Your LinkedIn profile is your online billboard. Make sure it's doing its job for you!
Here are ten common LinkedIn mistakes that hurt your credibility and make it harder for people who need your expertise to connect with you.
An unfortunate LinkedIn profile photo turns off visitors to your page immediately.
You don't need to get a professional head shot for LinkedIn, but you do need a head-and-shoulders photo that shows your face clearly. Don't re-purpose a group shot that includes somebody else's phantom hand on your shoulder, for instance.
Your LinkedIn headline (right under your name) is a critical piece of your profile -- and your personal brand. You don't have to use your current job title as your LinkedIn headline. You can choose a LinkedIn headline that brands you more powerfully.
Shari is an administrator at a hospital. Her job title is Operations Coordinator I, but Shari is not going to use her job title as her LinkedIn headline. She chooses the headline "Health Care Administration, Budgeting and Procurement" instead. Now that recruiters know what Shari is capable of they'll be more likely to contact her.
The Summary at the top of your LinkedIn profile is valuable real estate. Don't waste that real estate by leaving it blank!
Use your Summary to tell your story, like this:
I'm a Sales Support person who loves to create and maintain databases, handle customer emergencies and give my Sales team whatever support they need to hit their numbers and keep moving ahead. I love creating customer newsletters, building custom sales reports and using (and teaching) Salesforce.
If you had a job opening for a Sales Support person, wouldn't you want to interview this LinkedIn user? I would!
Cursory Career History
Don't make the mistake of thinking that a simple list of your past employers and job titles gives visitors to your LinkedIn profile all the information they need.
People want to know what you came, saw and conquered in each of your past jobs -- so tell them! Here's an example:
2014 - present
Acme is a $10M family-owner supplier of stick dynamite to the coyote market. I joined Acme out of college to support our HR VP by scheduling interviews, handling employee database updates, organizing employee events and updating our employee handbook.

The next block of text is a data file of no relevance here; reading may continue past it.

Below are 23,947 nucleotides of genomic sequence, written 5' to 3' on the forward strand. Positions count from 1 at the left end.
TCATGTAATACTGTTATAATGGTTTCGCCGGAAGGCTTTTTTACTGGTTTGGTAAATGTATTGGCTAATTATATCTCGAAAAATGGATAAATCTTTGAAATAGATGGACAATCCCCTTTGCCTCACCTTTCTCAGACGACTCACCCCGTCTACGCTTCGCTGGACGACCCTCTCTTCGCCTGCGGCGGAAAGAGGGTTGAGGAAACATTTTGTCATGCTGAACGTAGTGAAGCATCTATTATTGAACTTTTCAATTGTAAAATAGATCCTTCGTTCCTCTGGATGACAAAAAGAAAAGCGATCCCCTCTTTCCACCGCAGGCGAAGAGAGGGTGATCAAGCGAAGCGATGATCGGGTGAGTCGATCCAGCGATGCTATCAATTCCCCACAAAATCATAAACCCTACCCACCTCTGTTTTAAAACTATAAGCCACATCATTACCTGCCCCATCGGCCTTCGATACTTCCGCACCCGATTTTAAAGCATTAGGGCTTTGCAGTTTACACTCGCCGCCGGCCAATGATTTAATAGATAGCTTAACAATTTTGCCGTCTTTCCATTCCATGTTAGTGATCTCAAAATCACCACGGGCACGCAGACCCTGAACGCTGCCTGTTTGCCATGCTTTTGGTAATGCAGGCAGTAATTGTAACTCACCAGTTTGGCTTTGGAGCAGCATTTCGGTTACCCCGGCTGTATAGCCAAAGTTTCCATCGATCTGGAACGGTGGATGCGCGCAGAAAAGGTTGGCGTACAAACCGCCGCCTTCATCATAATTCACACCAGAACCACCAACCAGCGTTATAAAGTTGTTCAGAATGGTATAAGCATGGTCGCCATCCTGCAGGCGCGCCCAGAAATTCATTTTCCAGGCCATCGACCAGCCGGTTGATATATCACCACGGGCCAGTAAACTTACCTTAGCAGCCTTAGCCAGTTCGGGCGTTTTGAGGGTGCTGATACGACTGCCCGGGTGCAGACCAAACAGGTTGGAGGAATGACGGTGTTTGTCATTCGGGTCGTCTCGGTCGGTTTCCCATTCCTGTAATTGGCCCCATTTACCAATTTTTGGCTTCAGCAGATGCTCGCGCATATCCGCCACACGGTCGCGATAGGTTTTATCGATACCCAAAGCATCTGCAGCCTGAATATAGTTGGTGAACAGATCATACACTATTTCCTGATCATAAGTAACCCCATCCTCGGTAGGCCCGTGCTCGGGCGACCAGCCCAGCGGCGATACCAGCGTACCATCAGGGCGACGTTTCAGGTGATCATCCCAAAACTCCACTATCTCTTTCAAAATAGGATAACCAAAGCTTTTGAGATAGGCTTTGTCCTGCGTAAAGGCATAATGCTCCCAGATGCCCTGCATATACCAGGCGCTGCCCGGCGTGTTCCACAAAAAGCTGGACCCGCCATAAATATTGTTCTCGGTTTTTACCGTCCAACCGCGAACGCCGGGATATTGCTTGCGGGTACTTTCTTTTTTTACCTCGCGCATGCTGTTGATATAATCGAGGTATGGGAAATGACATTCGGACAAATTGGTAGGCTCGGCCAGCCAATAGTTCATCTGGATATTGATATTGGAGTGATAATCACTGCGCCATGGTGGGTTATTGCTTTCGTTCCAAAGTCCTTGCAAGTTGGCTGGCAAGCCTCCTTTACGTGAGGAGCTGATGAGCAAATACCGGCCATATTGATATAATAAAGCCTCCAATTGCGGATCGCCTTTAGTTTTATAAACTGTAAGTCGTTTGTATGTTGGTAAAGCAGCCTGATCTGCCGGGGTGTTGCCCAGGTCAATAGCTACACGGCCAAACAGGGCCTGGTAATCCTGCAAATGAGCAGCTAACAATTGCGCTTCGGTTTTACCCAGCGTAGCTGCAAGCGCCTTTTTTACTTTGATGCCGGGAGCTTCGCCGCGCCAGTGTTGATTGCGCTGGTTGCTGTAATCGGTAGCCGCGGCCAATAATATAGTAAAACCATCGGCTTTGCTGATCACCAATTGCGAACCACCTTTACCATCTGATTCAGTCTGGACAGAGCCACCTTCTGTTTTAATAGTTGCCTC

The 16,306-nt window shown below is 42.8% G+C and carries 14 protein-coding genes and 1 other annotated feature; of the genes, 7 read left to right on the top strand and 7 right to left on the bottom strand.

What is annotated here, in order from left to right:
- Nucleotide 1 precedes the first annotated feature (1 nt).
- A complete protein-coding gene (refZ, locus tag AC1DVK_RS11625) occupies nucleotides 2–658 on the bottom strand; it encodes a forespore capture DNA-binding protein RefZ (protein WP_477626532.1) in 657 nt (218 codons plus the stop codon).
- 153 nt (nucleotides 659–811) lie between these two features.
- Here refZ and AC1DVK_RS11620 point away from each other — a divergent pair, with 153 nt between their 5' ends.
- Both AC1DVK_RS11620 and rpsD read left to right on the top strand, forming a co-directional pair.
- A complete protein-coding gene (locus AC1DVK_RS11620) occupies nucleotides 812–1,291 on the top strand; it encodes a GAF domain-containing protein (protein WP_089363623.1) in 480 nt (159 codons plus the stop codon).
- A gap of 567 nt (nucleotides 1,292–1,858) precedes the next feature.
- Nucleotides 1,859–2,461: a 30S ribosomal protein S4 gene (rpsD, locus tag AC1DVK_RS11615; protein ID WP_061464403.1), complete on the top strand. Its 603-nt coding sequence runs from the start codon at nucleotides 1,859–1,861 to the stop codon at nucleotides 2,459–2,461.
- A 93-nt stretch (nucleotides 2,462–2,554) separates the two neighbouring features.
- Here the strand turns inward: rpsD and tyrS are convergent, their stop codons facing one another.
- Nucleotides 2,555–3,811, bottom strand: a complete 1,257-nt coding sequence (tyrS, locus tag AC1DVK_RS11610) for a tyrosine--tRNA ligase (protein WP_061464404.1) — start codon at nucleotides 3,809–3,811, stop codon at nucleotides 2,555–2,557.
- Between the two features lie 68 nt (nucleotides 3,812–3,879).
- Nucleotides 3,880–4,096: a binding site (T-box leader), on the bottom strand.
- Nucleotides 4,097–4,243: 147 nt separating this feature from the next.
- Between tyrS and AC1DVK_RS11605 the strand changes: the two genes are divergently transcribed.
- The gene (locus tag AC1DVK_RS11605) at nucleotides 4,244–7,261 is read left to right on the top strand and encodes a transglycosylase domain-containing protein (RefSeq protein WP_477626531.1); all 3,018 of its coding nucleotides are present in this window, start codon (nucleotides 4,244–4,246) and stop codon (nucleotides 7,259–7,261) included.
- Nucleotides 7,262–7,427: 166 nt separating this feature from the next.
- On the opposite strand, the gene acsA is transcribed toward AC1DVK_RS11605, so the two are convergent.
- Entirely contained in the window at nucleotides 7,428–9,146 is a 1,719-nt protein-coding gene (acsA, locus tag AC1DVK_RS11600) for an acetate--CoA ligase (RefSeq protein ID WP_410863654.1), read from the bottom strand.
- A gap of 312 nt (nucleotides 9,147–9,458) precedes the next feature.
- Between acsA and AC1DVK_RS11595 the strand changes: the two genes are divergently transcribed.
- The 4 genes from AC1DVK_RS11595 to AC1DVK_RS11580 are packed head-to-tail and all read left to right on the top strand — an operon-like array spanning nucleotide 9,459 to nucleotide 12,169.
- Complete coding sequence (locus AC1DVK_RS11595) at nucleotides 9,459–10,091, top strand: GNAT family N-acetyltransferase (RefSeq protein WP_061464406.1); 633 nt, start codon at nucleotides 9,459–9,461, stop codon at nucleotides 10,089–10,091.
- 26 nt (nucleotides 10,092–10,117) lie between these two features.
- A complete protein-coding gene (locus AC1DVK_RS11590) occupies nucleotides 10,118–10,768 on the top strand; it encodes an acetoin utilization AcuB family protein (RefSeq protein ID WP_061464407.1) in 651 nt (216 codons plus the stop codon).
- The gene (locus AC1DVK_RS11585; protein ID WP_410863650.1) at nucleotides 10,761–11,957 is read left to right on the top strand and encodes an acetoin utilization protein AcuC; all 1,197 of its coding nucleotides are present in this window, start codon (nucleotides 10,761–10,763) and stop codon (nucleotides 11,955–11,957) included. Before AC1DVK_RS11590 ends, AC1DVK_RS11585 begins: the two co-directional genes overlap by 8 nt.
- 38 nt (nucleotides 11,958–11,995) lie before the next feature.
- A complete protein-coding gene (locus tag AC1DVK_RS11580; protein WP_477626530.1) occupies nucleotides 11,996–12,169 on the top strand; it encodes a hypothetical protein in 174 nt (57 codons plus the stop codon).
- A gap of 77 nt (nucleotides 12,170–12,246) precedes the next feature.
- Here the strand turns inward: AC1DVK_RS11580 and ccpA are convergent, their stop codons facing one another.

Now, I also lead new employee orientation, run our annual Open Enrollment process and lead weekly lunch meetings with our 18 department supervisors.
This young person is on the ball -- just like you! Make sure your career history on LinkedIn shows the world how you rock and rule.
You need LinkedIn recommendations and luckily there's an easy way to get them.
To get LinkedIn recommendations, start leaving recommendations for people you know. A good LinkedIn recommendation is specific (not "Jane is a great coworker."). Here's an example:
I worked with Jane on the X-15 project at Acme Explosives, where the product spec shifted late in the game because of customer requirements. Jane and I crammed three months of work into three weeks and got the product launched on time. Now the X-15 is Acme's best selling product. I would work with Jane again in a heartbeat -- she's incredibly dedicated, warm, wise and funny.
List your Skills in your LinkedIn profile -- there's a whole section just for that purpose -- and your first-degree connections will click away to let the world know you can do the stuff you claim you can.
Don't be limited by stuffy, traditional business convention when you list your Skills. Here are some of the Skills listed in my LinkedIn profile:
Musical Theatre, Singing, Making Business Fun, Punditry, Reinventing HR, Banter, Jokery, Doodling
"Jokery" isn't even a word. Oh well! Everybody knows what it means, anyway.
You get to decide how to brand yourself, and your Skills are an important aspect of your brand. What do you want visitors to your profile to know that you do well? That's where your Skills listing will come in handy!
You are an active person with many interests and a lot going on in your life and career. Tell us about that stuff, too! Your activities on LinkedIn tell us what you read, follow and care about. Don't leave that information out of your profile.
Be careful not to drag down your LinkedIn profile with business jargon like "Results-oriented professional," "Motivated self-starter" or "Skilled at managing cross-functional teams." Everybody is sick and tired of this say-nothing zombie language. Write the way you speak! Your writing will be more interesting and more powerful when you do.
Tasks and Duties Instead of Accomplishments
Don't tell us what you were assigned to do every day at your past jobs. Tell us what you left in your wake, instead! Tell us your proudest accomplishment at every job. That's what inquiring minds want to know!
No Clarity or Direction
Your LinkedIn profile will be strongest when you know what you want next in your career. It's worth taking some time to reflect on your path so far and to decide what you want to do next. Things will keep changing -- that's how the world works. Still, your clarity about your own talents and your mission will come through loud and clear in your LinkedIn profile.
People are drawn to other people who share their interests and passions. Let your passion shine through in your LinkedIn profile. We are people, not machines -- thank goodness!
Liz Ryan is CEO/founder of Human Workplace and author of Reinvention Roadmap. Follow her on Twitter and read Forbes columns.